Quantitative analysis reports of kidney images from each modality including: number of glomeruli, size, position and density.

High Level Software Functionality:

Technical outcomes/solutions developed by this project
• Simple workflow of 3D image processing for ultra-high field MR and micro CT imaging data. The Xglom pipeline can analyse MR and CT images for the number of glomeruli, their distribution and an estimate their volume. This analysis contains valuable information for understanding kidney function and development. The Xglom software enables researchers with limited technical abilities in HPC or image processing to gain a distinct advantage in their research.
• 40 times speed up in the analysis stage of the processing pipeline with more efficient methods (the original methods took over 20 minutes to analyse the processed image, whereas the new methods took as short as 0.25 seconds to analyse).
• Pre-processing and bias-correction of raw images dramatically improved the output of the image cleaning stage, which also improved the outcomes of the glomeruli quantification and analysis stage. The pre-processing and bias-correction methods have further implications for MBI and the Agilent 9.4T MR scanner.
• Simple interactive searching of dataset database and local storage. Searching terms included image types, modification status, metadata information, processing status and output statistics.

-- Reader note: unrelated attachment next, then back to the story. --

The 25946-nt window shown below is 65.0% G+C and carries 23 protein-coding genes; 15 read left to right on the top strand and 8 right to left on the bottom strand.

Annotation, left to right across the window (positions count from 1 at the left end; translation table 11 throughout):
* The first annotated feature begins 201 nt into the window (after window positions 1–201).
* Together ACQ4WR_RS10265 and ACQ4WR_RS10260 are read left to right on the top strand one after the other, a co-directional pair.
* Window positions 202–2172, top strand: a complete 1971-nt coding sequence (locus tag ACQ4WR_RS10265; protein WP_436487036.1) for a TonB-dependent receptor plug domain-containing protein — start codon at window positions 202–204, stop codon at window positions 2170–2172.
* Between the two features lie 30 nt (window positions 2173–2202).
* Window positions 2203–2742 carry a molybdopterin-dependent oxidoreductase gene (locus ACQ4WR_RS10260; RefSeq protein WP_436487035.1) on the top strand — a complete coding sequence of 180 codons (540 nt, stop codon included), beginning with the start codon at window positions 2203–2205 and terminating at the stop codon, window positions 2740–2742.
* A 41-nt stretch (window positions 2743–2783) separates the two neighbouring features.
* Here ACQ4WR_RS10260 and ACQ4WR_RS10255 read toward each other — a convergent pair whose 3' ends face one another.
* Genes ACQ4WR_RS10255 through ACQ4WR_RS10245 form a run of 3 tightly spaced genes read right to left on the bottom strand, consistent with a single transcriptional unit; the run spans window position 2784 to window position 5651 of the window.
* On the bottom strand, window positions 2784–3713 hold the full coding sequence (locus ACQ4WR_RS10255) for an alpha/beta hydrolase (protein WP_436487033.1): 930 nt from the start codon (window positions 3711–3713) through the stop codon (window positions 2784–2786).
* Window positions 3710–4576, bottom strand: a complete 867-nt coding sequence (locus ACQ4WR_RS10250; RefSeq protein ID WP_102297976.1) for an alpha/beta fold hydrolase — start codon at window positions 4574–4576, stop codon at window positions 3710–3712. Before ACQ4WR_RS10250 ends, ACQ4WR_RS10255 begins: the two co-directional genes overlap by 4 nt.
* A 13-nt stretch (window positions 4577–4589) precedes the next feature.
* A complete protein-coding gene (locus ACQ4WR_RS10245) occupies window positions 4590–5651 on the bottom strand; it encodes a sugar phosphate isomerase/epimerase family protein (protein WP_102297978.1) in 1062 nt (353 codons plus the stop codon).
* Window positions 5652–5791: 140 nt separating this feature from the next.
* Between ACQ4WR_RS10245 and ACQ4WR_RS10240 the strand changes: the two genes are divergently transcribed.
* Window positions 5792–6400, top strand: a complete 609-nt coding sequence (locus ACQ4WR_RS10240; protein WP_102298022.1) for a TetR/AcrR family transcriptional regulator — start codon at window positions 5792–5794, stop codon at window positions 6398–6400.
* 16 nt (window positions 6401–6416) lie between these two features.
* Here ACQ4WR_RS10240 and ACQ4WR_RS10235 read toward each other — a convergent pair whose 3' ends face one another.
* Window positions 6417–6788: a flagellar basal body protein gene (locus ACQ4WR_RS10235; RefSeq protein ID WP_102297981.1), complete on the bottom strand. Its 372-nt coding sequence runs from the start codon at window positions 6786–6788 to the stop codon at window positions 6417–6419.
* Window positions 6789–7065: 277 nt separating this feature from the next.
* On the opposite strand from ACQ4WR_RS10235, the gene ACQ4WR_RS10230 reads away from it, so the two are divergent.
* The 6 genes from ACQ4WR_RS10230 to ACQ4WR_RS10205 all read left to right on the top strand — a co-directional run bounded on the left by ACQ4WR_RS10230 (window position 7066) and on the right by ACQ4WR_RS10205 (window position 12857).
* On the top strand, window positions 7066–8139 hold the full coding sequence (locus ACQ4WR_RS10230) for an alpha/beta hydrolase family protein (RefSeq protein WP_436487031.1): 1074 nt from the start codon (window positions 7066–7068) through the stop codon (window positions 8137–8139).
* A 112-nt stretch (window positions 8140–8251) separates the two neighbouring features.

• The virtual microscopy plugin, GlomViewer, was a great advancement in the automation and simplification of the “Gold-standard” techniques currently being used in the Bertram Lab.

Progress made / challenges faced in developing the software and integrating data
• The Xglom application integrates the cutting-edge medical image database, DaRIS, into a simple graphical user interface in MATLAB. This system allows secure, permission-controlled access to DaRIS projects directly controlled by kidney researchers. The unique feature of the kidney project was the different methods for each image modality. The features within Xglom application allowed for filtering data based on metadata information, downloading of images and manipulation of metadata properties (i.e. whether the dataset has been modified or processed).
• Multiple modalities presented issues regarding different image file formats, different metatdata and different contrast and SNR of image values. The Xglom pipeline was designed to accommodate different types of MR and micro-CT images, each with different image properties, to be processed and show similar counting and quantification outputs.
• The challenges with viewing virtual microscopy image stacks (over 30 GB) were overcome with simple, efficient methods to load and view the images. The VM module of Xglom, GlomViewer, was distint from the Xglom pipeline in that the user manually selected the stereology grid points. The UI development presented additional challenges to satisfy the stakeholders’ requirements.

ANZSRC-FOR code:

270503 Animal Anatomy and Histology
300505 Anatomy and Physiology
111401 Foetal development and medicine
110320 Radiology and Organ Imaging
321012 Nephrology and Urology